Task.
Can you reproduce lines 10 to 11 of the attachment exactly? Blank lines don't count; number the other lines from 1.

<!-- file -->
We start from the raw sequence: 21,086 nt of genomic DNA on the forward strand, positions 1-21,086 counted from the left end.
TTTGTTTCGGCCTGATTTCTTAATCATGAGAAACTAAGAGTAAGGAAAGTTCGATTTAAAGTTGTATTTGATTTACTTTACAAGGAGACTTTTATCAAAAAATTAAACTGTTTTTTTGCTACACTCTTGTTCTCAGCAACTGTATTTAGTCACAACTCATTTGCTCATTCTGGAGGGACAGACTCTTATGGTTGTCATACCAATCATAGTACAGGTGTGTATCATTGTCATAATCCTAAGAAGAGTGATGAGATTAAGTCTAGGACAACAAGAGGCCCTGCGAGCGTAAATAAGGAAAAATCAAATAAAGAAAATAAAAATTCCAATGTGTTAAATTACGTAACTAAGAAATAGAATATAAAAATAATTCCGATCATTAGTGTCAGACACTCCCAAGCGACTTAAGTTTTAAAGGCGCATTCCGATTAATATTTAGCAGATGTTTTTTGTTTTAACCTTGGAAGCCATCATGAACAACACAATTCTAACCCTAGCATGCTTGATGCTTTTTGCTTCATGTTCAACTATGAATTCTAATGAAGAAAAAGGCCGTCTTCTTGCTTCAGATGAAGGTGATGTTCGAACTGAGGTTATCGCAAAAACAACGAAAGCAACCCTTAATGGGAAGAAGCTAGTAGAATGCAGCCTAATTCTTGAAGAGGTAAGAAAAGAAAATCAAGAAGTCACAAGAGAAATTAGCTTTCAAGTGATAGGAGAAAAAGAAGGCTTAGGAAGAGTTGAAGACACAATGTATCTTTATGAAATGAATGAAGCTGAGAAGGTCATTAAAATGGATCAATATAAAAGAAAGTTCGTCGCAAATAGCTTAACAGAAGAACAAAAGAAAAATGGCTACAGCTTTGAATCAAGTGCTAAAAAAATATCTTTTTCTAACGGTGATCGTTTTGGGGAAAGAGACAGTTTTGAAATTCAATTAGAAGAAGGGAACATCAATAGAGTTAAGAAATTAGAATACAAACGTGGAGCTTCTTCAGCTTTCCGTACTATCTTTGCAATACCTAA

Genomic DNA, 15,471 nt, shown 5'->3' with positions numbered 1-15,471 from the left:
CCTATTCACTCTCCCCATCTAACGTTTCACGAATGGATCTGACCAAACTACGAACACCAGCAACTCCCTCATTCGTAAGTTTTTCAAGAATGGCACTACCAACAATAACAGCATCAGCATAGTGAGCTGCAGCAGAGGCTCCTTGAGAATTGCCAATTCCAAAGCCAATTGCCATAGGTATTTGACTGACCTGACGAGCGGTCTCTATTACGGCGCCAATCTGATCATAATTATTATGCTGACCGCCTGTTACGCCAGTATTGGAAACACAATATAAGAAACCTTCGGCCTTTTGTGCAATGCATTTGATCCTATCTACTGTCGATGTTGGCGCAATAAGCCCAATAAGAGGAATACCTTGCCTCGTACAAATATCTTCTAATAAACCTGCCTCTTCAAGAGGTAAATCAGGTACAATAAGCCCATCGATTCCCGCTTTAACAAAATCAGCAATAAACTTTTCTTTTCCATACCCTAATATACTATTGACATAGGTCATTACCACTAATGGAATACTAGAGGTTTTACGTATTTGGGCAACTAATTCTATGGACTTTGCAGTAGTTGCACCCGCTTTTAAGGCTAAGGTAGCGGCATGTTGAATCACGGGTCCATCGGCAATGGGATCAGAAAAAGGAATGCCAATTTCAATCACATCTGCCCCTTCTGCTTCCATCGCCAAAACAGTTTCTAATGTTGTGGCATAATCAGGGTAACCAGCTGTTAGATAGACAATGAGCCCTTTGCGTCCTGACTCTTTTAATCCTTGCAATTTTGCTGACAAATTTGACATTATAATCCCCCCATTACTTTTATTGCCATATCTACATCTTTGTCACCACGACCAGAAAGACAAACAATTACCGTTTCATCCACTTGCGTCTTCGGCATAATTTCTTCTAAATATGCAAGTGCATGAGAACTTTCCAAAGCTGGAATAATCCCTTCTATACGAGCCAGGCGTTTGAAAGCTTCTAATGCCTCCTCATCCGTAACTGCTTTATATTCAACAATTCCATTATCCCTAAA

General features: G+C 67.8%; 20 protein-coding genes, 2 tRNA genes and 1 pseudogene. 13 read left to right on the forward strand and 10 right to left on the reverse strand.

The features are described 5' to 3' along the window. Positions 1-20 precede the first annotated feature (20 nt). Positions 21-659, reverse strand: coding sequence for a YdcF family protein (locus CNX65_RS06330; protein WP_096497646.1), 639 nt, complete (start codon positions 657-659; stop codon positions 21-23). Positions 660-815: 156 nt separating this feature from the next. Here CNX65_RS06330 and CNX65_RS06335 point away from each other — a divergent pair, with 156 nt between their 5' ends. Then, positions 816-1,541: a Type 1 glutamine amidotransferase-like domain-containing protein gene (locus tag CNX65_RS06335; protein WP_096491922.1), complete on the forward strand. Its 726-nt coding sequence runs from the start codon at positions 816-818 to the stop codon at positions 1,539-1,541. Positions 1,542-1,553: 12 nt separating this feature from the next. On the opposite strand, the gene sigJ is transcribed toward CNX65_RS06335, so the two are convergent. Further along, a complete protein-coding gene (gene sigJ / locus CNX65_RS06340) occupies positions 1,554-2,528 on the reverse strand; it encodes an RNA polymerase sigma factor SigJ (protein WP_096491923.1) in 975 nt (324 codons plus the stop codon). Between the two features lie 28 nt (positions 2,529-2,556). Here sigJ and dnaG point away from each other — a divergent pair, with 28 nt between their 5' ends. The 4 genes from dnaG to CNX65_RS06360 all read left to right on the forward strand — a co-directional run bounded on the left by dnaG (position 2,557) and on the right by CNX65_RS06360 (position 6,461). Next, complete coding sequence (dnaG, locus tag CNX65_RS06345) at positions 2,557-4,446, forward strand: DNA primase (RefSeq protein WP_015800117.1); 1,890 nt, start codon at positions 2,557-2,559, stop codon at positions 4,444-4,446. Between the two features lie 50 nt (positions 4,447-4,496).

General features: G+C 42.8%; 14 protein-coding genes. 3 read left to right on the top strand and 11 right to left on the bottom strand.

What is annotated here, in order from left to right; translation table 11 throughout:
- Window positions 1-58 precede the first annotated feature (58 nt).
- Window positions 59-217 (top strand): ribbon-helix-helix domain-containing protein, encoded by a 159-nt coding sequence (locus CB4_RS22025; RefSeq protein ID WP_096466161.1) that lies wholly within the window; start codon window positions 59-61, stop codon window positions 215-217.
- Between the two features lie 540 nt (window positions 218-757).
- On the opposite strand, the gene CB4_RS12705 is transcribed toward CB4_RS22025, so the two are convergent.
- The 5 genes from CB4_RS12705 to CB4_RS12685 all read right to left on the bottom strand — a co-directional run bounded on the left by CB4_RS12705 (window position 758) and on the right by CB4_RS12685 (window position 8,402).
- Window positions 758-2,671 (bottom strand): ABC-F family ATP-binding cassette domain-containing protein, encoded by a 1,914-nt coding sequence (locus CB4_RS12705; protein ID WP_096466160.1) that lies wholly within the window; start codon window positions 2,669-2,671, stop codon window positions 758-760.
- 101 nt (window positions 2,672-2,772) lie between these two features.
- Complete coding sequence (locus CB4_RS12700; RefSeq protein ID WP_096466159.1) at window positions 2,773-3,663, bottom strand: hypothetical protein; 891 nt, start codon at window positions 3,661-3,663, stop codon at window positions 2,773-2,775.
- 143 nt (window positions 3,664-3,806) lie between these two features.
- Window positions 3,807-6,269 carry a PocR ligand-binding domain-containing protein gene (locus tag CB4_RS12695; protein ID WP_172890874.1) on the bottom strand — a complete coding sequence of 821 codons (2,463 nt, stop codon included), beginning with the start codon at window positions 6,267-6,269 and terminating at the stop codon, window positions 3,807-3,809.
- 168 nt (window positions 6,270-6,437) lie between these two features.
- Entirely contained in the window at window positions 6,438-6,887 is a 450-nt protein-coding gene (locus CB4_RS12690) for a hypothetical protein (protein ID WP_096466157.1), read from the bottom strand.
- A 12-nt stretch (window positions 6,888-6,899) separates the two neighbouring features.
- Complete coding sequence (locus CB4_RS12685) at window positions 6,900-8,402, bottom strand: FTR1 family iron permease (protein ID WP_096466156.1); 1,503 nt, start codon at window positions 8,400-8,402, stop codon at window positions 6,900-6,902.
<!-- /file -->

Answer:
- Window positions 59-217 (top strand): ribbon-helix-helix domain-containing protein, encoded by a 159-nt coding sequence (locus CB4_RS22025; RefSeq protein ID WP_096466161.1) that lies wholly within the window; start codon window positions 59-61, stop codon window positions 215-217.
- Between the two features lie 540 nt (window positions 218-757).